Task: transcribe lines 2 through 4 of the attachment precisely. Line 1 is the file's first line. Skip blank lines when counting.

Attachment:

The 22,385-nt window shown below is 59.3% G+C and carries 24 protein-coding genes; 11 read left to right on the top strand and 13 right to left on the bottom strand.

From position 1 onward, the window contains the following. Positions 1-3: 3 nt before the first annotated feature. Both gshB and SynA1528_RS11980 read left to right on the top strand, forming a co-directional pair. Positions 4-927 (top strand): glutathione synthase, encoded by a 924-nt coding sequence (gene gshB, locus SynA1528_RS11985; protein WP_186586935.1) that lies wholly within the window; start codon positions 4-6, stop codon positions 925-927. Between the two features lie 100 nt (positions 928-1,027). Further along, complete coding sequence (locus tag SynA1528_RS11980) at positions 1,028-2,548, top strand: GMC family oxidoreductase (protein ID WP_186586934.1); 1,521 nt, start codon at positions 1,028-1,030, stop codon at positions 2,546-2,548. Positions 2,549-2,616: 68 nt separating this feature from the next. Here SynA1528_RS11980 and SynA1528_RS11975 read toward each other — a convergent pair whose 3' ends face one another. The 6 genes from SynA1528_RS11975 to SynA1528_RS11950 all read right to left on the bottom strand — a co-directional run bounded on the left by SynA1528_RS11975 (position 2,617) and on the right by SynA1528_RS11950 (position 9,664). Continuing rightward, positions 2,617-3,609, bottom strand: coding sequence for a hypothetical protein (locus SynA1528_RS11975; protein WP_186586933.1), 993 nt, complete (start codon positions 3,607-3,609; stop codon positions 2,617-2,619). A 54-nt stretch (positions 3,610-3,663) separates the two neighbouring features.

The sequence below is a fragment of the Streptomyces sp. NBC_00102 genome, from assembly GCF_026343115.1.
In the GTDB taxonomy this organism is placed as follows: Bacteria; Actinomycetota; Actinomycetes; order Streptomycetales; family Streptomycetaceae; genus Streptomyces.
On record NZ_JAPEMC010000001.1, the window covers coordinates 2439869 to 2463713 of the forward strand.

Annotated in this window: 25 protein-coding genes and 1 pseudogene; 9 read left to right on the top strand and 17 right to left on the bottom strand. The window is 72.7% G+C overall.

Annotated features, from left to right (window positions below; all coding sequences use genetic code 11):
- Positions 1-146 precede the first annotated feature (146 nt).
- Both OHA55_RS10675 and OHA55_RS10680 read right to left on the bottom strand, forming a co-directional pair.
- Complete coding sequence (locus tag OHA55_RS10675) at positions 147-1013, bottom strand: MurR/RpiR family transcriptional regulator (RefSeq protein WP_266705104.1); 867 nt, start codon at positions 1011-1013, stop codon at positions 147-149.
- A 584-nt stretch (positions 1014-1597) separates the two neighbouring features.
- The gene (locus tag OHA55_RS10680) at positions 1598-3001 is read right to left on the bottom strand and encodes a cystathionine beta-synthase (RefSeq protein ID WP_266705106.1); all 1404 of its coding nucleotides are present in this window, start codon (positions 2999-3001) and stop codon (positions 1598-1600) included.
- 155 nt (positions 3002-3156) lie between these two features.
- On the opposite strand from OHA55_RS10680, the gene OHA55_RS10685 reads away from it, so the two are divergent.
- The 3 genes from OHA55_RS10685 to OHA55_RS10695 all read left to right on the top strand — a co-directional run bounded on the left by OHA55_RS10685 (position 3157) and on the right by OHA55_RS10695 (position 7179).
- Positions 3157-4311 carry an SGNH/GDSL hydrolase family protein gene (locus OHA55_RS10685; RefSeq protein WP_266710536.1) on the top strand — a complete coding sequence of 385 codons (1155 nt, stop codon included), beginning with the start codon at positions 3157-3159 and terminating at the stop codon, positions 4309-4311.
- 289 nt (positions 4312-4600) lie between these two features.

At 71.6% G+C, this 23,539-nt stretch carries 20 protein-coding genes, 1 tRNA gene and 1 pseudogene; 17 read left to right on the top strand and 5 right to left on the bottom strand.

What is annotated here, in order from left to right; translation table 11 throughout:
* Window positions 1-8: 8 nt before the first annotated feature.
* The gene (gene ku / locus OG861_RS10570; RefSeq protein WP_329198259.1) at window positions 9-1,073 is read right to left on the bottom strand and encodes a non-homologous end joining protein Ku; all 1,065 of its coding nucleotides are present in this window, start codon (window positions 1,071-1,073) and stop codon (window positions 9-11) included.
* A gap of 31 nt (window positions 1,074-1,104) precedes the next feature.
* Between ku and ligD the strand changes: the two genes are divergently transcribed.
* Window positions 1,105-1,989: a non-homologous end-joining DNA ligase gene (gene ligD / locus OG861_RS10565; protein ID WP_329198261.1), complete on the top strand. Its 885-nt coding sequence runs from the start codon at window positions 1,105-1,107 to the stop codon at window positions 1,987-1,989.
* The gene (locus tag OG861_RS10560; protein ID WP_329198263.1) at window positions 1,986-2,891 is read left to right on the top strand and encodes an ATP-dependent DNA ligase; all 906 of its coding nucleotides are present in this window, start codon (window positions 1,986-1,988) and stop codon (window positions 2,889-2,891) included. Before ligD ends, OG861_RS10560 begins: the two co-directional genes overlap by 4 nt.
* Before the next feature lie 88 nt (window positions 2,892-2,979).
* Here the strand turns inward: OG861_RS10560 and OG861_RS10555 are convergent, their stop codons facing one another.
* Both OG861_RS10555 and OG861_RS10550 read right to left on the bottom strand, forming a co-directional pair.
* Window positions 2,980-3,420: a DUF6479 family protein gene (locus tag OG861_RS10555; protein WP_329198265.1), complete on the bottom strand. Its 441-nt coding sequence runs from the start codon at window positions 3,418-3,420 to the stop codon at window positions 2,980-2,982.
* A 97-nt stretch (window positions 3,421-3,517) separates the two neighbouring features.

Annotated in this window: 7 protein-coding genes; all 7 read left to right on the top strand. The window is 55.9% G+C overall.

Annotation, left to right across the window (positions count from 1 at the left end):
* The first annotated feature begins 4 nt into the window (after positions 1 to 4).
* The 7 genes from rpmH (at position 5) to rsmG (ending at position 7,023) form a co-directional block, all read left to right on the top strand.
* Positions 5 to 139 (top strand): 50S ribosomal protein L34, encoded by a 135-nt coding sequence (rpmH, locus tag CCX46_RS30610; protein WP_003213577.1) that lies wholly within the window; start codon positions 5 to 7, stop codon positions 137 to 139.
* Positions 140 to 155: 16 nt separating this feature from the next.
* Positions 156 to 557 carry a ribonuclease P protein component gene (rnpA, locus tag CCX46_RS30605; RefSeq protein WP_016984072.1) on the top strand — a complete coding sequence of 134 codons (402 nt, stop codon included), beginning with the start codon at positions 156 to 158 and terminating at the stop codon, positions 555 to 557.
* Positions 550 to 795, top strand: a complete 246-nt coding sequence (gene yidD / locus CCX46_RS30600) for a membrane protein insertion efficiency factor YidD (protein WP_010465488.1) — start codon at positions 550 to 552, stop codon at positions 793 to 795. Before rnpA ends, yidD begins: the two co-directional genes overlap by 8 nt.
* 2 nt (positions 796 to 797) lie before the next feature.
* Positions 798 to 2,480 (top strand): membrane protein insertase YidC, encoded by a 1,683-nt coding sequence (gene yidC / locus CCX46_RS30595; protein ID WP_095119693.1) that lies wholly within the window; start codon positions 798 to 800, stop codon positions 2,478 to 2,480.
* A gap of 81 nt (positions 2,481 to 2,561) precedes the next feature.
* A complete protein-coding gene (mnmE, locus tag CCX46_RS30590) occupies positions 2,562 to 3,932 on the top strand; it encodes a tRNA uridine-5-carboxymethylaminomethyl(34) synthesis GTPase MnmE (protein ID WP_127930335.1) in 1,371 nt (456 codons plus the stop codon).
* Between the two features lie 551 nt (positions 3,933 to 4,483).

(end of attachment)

From position 1 onward, the window contains the following. Positions 1-3: 3 nt before the first annotated feature. Both gshB and SynA1528_RS11980 read left to right on the top strand, forming a co-directional pair. Positions 4-927 (top strand): glutathione synthase, encoded by a 924-nt coding sequence (gene gshB, locus SynA1528_RS11985; protein WP_186586935.1) that lies wholly within the window; start codon positions 4-6, stop codon positions 925-927. Between the two features lie 100 nt (positions 928-1,027). Further along, complete coding sequence (locus tag SynA1528_RS11980) at positions 1,028-2,548, top strand: GMC family oxidoreductase (protein ID WP_186586934.1); 1,521 nt, start codon at positions 1,028-1,030, stop codon at positions 2,546-2,548. Positions 2,549-2,616: 68 nt separating this feature from the next. Here SynA1528_RS11980 and SynA1528_RS11975 read toward each other — a convergent pair whose 3' ends face one another. The 6 genes from SynA1528_RS11975 to SynA1528_RS11950 all read right to left on the bottom strand — a co-directional run bounded on the left by SynA1528_RS11975 (position 2,617) and on the right by SynA1528_RS11950 (position 9,664). Continuing rightward, positions 2,617-3,609, bottom strand: coding sequence for a hypothetical protein (locus SynA1528_RS11975; protein WP_186586933.1), 993 nt, complete (start codon positions 3,607-3,609; stop codon positions 2,617-2,619). A 54-nt stretch (positions 3,610-3,663) separates the two neighbouring features.

The sequence below is a fragment of the Streptomyces sp. NBC_00102 genome, from assembly GCF_026343115.1.
In the GTDB taxonomy this organism is placed as follows: Bacteria; Actinomycetota; Actinomycetes; order Streptomycetales; family Streptomycetaceae; genus Streptomyces.